California Democrats revive push for sweeping first-in-the-nation universal health care system

Adam Beam
The Associated Press

SACRAMENTO — Democrats in the California Legislature on Thursday unveiled a sweeping plan for what could be the nation’s first universal health care system providing health services to every resident — prompting strong opposition from doctors and health insurers overtax increases for businesses and individuals that would pay for the plan and only if voters approved the tax hikes.

California Assemblyman Ash Kalra, a Democrat from San Jose and chair of the Committee on Labor and Employment, speaks at a rally Aug. 28, 2019, in Sacramento.

State Assemblyman Ash Kalra, a Democrat from San Jose, introduced a bill last year to create a universal health care system in California. But the bill stalled in part because it did not include a way to pay for it.

Kalra on Thursday revealed a second bill that would amend the state Constitution to raise taxes on some businesses and individuals. The personal income tax increase would only apply to people who earn about $150,000 per year or more. That bill would require a two-thirds vote of both houses of the Legislature and must be approved by voters before it could become law.

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Democratic leaders then scheduled a hearing for Kalra’s original bill — the one that would create the universal health care system and set its rules — for next week. Assemblyman Jim Wood, the influential chair of the Assembly Health Committee, also announced he would vote for it.

Kalra’s first bill faces a tight deadline. It must pass the state Assembly by the end of the month to have a chance at passing this year. The deadline for the second bill — the one that would pay for everything — is months away.

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“There are countless studies that tell us a single-payer health care system is the fiscally sound thing to do, the smarter health care policy to follow, and a moral imperative if we care about human life,” Kalra said Thursday.

“I think it’s absolutely doable,” Kalra told reporters. “It’s about political will.”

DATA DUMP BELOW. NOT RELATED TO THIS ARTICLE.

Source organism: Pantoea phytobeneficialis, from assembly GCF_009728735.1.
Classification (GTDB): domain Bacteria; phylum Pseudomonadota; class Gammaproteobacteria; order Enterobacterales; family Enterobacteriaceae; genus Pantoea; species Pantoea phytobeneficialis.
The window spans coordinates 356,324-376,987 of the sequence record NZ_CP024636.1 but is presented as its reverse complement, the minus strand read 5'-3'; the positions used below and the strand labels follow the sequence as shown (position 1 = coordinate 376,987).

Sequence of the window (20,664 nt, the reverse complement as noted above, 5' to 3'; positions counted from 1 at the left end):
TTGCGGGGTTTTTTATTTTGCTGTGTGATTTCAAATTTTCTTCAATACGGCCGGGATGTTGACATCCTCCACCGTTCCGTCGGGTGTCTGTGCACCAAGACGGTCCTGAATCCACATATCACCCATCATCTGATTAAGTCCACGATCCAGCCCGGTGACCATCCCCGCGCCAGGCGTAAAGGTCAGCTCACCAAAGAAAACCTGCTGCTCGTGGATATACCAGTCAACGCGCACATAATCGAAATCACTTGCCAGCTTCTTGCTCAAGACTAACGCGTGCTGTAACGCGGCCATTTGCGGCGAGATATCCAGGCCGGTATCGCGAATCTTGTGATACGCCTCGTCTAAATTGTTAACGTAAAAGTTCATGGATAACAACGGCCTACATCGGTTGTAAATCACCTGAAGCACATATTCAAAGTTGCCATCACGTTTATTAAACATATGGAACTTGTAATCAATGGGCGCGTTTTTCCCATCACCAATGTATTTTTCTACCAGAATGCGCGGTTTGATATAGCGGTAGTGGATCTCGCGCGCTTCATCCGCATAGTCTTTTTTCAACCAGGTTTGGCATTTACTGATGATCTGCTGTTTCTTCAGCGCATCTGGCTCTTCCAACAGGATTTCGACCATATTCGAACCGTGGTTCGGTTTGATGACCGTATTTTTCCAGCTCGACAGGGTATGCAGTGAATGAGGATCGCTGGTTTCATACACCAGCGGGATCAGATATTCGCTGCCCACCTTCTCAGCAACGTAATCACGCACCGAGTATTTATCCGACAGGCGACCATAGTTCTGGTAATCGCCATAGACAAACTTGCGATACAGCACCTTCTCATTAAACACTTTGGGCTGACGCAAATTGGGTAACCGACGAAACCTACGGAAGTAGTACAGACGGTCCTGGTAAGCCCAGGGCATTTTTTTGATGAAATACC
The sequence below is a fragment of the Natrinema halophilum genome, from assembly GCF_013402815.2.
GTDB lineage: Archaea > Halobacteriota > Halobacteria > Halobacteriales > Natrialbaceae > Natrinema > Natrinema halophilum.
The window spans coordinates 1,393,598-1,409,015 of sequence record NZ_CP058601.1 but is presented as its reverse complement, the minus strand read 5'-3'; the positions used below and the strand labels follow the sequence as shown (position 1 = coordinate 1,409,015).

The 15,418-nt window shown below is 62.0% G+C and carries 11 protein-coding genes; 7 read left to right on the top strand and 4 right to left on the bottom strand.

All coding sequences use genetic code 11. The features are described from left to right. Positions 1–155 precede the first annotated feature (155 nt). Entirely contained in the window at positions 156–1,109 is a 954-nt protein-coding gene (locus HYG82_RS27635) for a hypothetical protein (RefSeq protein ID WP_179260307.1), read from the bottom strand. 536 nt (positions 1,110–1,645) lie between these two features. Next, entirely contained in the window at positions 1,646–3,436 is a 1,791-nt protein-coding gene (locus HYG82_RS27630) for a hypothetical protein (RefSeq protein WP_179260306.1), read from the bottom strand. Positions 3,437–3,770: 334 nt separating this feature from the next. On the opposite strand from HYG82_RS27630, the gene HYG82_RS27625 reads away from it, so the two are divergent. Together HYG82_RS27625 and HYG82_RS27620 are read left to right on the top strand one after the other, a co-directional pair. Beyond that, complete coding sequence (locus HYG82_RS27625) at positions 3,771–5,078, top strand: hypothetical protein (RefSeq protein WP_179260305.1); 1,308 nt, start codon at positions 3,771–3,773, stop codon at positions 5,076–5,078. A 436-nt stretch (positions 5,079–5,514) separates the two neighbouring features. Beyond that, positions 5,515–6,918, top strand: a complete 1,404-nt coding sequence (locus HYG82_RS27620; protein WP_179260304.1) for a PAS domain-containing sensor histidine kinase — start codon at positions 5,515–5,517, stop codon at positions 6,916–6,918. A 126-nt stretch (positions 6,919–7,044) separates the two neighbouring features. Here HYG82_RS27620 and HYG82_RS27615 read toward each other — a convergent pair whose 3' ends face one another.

But businesses and the California Medical Association are already working to stop both bills. Project Health Care, a coalition that includes the California Medical Association and the California Hospital Association, warned the plan would “take away any choice for anyone who might want to select private coverage or opt out.”

“Californians need and deserve a stable health care system they can rely on at all times, especially now,” spokesman Ned Wigglesworth said.

Rob Lapsley, president of the California Business Roundtable, said the proposal would impose a financial burden on those struggling with the economic impacts of the COVID-19 pandemic, and most Californians can currently receive medical treatment when needed.

“California already has near-universal health care coverage,” Lapsley said in a statement. “AB 1400 would eliminate health care options and force everyone into an untested government-run program.”

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Kalra said employers in California currently pay more than 9% of their payroll on average for employee health care costs. He said that would drop to 1.25% under his plan.

“We know that is where the opposition is going to hinge their energy on: ‘Oh look, a tax,’” he said. “What they don’t want to tell you is how much they are charging you right now for health care.”

Some health care advocates have long called for a universal health care system to replace the country’s system that relies on private insurance companies.

But the proposal has never come close to passing in Congress. State lawmakers in Vermont have tried and failed to implement a universal health care system. Kalra said the New York state Legislature is also considering a similar plan.

The Los Angeles Times contributed to this report.